I don't like that you are talking about performance of rendering as a binary thing: engine either renders an object or not.
It is much more complex. Aside from draw calls (which are very important), there are other things involved.
For instance, pixel fill rate (think about pixels you have to fill with data) and other read/writes to memory.
Also, the complexity of the per-pixel visual effects (which are done in pixel = fragment shaders).
So it is all more complicated: the engine is big, and it is very hard to fully understand all the performance details.
First I'll try to correct some misunderstanding here (well, at least I think so):
- An entity cannot be culled out only because it is occluded by some set of entities. So if there is a candle behind a crate (or several crates) in a room, the candle will be rendered regardless of crates presence. In my opinion, there is no efficient way to check that the candle is fully behind a crate or a barrel, that's why I think so.
- Quake 1 really has software renderer with zero overdraw, but Doom 3 renderer does not have. If engine renders several surfaces which are located on the same place on the screen (and thus occlude each other), then even occluded pixels would take some time to render. However, Doom 3 performs "early depth pass": it renders all the geometry without any lighting/coloring/texturing at the very beginning of the frame to produce depth map. After that it renders everything again, but all the complex math for lighting/texturing (i.e. fragment shader) is done only for the pixels which are actually visible and not occluded by anything. For the pixels which are occluded, only depth calculation and comparison is done (which is much cheaper than full rendering). So you pay for visible pixels, and pay much less for occluded pixels.
As you see, the only way to not pay for triangles and draw calls is to cull the surface completely in frontend.
This is what I'll try to explain now: let's go back to portals culling.
Let's call arbitrary convex polygon on screen "winding". For instance, every portal that you see with r_showPortals is rectangular, and its winding (which is a 2D thing) is a 4-gon.
Every area can be seen by player through a sequence of portals (let's call it "portal path"). For the area where the player is located there are zero portals in this sequence.
Given a portal path, you can intersect the windings of its portals, and you'll get a polygonal winding through which you see the area at the end of the path.
For instance, on this picture the outside area is visible through two portals, which together yield 5-gonal winding (marked by orange color):
Now the main rules are:
- If the windings of the portal path have empty intersection, then it is culled out.
- if one of the portals is sealed (maybe closed door), then the portal path is culled out.
If all portal paths leading to an area are culled out, then it is not rendered and you don't pay for it.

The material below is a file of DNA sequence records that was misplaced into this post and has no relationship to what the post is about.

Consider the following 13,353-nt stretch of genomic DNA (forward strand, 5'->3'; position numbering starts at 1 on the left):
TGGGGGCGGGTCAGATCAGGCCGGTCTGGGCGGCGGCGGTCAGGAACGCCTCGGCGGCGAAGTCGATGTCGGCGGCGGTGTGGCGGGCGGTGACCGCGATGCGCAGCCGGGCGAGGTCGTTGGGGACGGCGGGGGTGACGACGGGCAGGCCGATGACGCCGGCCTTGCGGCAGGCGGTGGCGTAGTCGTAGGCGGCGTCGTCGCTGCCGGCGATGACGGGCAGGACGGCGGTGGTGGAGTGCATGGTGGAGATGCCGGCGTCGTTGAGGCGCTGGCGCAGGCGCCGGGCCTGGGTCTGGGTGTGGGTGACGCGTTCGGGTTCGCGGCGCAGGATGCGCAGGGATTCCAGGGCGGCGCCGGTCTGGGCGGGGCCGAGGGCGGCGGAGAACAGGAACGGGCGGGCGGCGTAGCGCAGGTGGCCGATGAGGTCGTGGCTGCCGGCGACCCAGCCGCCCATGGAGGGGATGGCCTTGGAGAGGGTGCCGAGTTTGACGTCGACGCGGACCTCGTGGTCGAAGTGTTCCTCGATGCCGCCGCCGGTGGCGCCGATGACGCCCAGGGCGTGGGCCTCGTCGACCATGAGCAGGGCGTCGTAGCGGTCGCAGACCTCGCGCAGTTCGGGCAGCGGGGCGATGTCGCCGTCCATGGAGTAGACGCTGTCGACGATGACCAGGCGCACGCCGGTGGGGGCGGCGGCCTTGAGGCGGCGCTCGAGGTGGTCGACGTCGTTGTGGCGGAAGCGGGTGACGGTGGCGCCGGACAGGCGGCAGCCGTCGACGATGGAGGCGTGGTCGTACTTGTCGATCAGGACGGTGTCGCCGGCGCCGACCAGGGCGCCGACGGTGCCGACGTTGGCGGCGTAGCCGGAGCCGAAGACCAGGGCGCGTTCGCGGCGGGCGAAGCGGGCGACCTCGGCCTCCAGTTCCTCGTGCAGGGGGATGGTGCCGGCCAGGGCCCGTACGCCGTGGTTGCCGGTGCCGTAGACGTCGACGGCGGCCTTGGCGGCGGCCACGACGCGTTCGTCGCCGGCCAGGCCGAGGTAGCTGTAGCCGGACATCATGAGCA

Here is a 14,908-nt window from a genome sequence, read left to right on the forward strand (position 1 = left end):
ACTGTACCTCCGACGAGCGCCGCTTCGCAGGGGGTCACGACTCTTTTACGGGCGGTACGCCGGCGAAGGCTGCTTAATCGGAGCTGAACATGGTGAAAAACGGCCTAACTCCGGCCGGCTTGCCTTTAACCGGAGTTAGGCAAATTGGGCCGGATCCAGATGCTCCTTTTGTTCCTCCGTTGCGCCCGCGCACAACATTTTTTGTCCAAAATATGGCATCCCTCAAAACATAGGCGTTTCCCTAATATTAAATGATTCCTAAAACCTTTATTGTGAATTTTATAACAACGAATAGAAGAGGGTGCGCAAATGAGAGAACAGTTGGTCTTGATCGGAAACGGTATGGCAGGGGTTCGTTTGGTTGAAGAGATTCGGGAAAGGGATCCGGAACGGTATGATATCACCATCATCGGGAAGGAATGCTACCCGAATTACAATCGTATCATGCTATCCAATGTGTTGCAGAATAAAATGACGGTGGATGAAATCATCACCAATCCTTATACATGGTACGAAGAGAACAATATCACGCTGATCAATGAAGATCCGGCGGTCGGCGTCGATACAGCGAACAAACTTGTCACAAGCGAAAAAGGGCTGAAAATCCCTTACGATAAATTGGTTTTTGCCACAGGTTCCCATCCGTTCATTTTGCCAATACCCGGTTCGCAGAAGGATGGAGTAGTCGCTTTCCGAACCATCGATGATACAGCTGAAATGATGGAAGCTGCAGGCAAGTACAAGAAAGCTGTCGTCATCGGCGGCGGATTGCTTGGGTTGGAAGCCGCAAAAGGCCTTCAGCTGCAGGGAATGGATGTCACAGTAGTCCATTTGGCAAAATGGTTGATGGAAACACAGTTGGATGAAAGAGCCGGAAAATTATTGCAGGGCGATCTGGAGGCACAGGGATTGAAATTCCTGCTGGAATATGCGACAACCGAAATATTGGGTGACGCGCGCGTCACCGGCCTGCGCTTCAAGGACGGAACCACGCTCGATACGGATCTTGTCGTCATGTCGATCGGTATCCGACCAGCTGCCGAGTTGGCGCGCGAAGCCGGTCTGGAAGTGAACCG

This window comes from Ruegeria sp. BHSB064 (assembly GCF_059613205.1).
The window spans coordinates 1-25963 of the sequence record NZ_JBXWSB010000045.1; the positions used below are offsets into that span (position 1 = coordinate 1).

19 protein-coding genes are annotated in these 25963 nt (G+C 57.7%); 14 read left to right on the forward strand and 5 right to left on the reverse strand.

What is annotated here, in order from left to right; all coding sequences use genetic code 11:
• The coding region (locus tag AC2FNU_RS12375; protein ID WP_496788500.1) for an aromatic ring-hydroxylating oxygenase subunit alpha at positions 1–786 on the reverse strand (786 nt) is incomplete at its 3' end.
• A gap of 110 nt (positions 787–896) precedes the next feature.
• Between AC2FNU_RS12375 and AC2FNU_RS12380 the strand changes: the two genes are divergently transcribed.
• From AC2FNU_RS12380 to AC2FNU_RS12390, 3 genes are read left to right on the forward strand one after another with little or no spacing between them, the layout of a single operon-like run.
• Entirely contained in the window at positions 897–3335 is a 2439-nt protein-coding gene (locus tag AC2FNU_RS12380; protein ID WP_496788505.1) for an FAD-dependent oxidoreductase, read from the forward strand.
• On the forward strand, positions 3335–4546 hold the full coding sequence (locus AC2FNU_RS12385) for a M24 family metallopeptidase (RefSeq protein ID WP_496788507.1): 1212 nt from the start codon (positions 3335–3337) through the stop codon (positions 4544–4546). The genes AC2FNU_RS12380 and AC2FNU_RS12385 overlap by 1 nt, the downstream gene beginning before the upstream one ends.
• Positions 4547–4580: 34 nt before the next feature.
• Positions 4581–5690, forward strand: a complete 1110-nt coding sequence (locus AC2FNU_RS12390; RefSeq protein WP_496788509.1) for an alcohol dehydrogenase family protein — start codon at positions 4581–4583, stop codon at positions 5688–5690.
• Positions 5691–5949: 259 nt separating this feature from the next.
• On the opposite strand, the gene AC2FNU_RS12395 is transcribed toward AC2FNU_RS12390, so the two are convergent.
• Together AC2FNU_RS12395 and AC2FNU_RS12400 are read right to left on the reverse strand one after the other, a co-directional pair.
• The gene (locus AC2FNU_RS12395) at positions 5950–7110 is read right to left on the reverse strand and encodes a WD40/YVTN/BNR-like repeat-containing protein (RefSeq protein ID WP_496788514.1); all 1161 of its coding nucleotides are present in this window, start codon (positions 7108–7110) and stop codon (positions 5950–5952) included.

If there is a single remaining portal path into an area, then its winding (recall that it is intersection of path's portals) is used to cull out the entities in the area: if an entity's bounding box is not visible through the winding, then entity is not rendered (so you do not pay for it). If there are several portal paths leading into an area, an entity is drawn only if its bbox gets into at least one winding (I think so). Unfortunately, I cannot say how the winding of the portal path affects the world geometry, but I can imagine that surfaces (sorry, I don't know if "surface" is a known concept/term in DR) which are surely not visible through the winding are culled out too.
This is not over yet. There is also an OpenGL thing called "scissor test", which allows to skip rendering of pixels outside of a specified (axis-aligned) rectangle on the screen. Doom3 uses it heavily: when rendering an area, it sets scissor rectangle to be minimal rectangle bounding the windings of all the portal paths leading to the area (usually one portal path leads to an area, but not always).
As you see, even portals which can be seen through by player (drawn as green when you enable r_showPortals) can help a lot with culling. Note that the description above explains the final effect of portals culling, but does not exactly describe how the implementation works internally. Also, I think that the overhead introduced by portals is pretty low: you should not be afraid that setting 2x more portals would waste CPU time (I suppose so).
Note that there are also shadows, which are culled by different code. For each shadow-casting light, a similar procedure is started from the light itself. It does not matter whether portal is sealed or not here. The algorithm for culling by portal path seems to be completely different in this case, but it also takes into account the fact that even visible portals limit the range through which the light goes.
Having said all that, I'd like to ask a question: has anyone seen a case when adding a portal (or several portals) seriously reduces performance?